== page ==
Improving Brewhouse Efficiency for Craft Brewers
Craft brewing revolves around one main goal; to create best tasting beers always. Because of that craft brewers spend a lot of time selecting the best ingredients available, and optimizing their brewery in such way to create the best possible taste. This sometimes goes at the expense of time, costs, and efficiency. In this article we will look at the causes of low efficiency in the brewhouse, and how to take steps to prevent low efficiency.
Improving Brewhouse Efficiency for Craft Brewers
Sven van Rooijen
SBI Commercial Director
Published by BEERLINK
Why should you care? Isn’t craft brewing all about being creative and artistic. It is, yet at the same time you also want to make some money, and making a few small adjustments could save you a lot of money in the long run. Improving from 75% to 85% on a 1000liter system could save you 1 bag of malts per brew. Moreover, the efficiency in the brewhouse will lead to energy and water savings in the brewhouse and boiler. Being inefficient is not the same as being crafty!
Let’s start by defining brewhouse efficiency: The brewhouse efficiency indicates how much of the potential fermentables made it into a wort with the measured gravity and the target volume. Sometimes this is also called the efficiency into the boiler. These two should not be confused with efficiency into fermenter as this number also
takes hop absorption and transferring losses into consideration. In the end it doesn’t really matter which definition you use, as long as you measure it every time consistently in the same way to compare previous results and compare it to the same measurement when comparing with other brewers.
Determining the brewhouse efficiency
Most brewers nowadays use a brewing software (Beersmith, ProMash, Brewersfriend, etc.) to calculate different efficiencies at different stages of the process. Yet to understand what the number means we must understand the formula behind it.
brewhouse efficiency = actual grain extract / potential grain extract
actual grain extract = wort volume in l * specific gravity in sg * Plato / 100
potential grain extract = weight of grist in kg * fine grind extract %
The formula for the actual grain extract multiplies the volume in liters with the specific gravity of the wort, which gives the weight of the wort. That is then multiplied by the wort strength expressed in Plato which expresses how much of that wort weight comes from extract (sugars, proteins, etc.). Make sure all volume measurements are corrected for differences in temperature, as volume increases when temperature does.
The potential grain extract is the weight of the extract that can theoretically be extracted from the grist. This number is easy because it can be found on the actual malt analysis of your batch.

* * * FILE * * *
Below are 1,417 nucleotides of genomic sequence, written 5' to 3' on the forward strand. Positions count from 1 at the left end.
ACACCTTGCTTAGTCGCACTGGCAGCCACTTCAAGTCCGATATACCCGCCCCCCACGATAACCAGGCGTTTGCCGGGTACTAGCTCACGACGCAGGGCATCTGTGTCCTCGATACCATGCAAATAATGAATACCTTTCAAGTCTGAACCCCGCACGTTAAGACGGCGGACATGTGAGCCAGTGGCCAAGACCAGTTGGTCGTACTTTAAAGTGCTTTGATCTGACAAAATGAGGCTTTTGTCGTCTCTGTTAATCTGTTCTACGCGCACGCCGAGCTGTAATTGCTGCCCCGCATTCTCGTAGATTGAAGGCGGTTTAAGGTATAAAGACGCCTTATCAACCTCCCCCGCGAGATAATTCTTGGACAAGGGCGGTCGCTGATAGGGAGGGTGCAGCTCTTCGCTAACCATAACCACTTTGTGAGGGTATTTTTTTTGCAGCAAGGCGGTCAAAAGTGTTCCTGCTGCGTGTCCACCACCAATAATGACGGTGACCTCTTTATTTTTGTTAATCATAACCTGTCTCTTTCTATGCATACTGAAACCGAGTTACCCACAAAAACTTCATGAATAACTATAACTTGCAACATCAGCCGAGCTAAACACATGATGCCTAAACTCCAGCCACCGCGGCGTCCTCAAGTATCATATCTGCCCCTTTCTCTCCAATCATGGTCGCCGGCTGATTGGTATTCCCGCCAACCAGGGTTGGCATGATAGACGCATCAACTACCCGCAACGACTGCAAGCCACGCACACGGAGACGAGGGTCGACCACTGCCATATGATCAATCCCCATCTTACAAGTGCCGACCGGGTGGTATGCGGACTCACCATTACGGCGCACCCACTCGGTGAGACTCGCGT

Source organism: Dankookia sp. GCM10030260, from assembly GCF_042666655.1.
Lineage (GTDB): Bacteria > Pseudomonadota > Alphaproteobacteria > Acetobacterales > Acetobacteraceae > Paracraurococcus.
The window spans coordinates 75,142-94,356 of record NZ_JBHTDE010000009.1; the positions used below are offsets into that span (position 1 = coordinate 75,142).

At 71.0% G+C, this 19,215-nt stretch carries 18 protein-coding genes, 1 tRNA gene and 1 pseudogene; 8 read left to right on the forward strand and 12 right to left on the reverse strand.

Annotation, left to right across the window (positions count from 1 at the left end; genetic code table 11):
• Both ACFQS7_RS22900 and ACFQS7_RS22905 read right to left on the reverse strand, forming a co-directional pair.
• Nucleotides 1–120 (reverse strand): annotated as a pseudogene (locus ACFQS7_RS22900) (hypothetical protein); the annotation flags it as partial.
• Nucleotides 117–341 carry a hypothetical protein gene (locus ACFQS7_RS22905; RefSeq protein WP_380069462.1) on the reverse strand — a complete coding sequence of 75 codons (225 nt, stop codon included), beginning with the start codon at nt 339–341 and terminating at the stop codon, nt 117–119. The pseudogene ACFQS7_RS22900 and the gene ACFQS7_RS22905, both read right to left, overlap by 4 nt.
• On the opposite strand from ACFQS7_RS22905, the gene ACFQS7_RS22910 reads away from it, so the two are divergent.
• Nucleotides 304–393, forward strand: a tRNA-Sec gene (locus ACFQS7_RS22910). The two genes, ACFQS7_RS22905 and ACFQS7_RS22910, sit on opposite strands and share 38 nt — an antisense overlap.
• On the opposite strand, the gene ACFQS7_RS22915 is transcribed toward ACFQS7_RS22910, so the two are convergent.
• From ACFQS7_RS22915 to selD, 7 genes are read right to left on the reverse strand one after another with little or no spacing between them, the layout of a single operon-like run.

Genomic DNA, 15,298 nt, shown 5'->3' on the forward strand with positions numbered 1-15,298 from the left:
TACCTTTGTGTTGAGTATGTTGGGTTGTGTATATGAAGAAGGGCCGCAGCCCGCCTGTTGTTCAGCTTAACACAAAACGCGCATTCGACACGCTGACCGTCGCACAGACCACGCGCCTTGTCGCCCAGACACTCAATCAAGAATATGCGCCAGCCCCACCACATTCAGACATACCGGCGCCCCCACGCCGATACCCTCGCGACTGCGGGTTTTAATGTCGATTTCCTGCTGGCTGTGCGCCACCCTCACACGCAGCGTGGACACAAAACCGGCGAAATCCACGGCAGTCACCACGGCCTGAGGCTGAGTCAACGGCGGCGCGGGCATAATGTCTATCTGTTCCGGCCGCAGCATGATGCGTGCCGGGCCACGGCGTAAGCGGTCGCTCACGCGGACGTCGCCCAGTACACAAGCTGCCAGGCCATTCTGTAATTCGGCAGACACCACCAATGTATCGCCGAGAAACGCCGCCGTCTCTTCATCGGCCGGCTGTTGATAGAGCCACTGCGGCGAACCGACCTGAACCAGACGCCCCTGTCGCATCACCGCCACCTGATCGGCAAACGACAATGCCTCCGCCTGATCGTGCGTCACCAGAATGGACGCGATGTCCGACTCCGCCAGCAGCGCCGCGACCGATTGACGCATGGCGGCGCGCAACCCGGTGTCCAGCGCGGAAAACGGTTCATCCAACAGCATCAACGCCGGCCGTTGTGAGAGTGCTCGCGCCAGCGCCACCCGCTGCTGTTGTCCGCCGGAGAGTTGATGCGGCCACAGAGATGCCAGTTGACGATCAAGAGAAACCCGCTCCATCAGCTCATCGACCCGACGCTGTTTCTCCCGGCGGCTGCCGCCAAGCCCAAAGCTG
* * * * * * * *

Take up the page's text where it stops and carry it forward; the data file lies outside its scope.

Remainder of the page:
Important specs to look at on the analysis
Note that the extract content is usually gives as percentage of the dry malt weight yet that as it is stored with a moisture content (MC) of 3-5%. This should be taken into account when determining the actual extract content in the malt (100% - MC)/100%.
There are many factors that can influence this calculation and the reliability of the outcome is linked to the reliability of the output. Possible error factors are incorrect reading of gravity, volume or weight measurements. As an example: If the grain weight has an error of 5% (which is 10kg for a 200kg grist), the calculated efficiency will also have a 5% error, i.e. a calculated efficiency of 70% could actually be between 66% and 74%.
1% error for the grain weight. (0.1kg on 10kg)
2% error for the specific gravity or wort strength. (0.25 on 12P)
2% error on the volume measurement. This means (10l on 500l)
Combined the efficiency can be calculated with 5% accuracy
How good is my efficiency?
Now that we know our efficiency, we can compare it and evaluate how good it is. A lot of opinions exist on what efficiency numbers are good and which ones are bad, and in the end, it depends on a lot of factors. The following table lists a range of brewhouse efficiencies that can be expected from various brewing systems. Note that these are efficiencies measured in the boil kettle and not in the fermenter.
typical brewhouse efficiency range
|Large scale commercial brewing||
92% - 98%
|80% - 95%|
|Batch sparging||75% - 90%|
|No sparge||65% - 80%|
How to improve your brewhouse efficiency？
This is the part where it becomes interesting. There are 3 main processes that affect the brewhouse efficiency: milling, mashing and lautering. Besides theseprocesses does the quality of ingredients that you use also play a significantrole. Let’s discuss them one by one.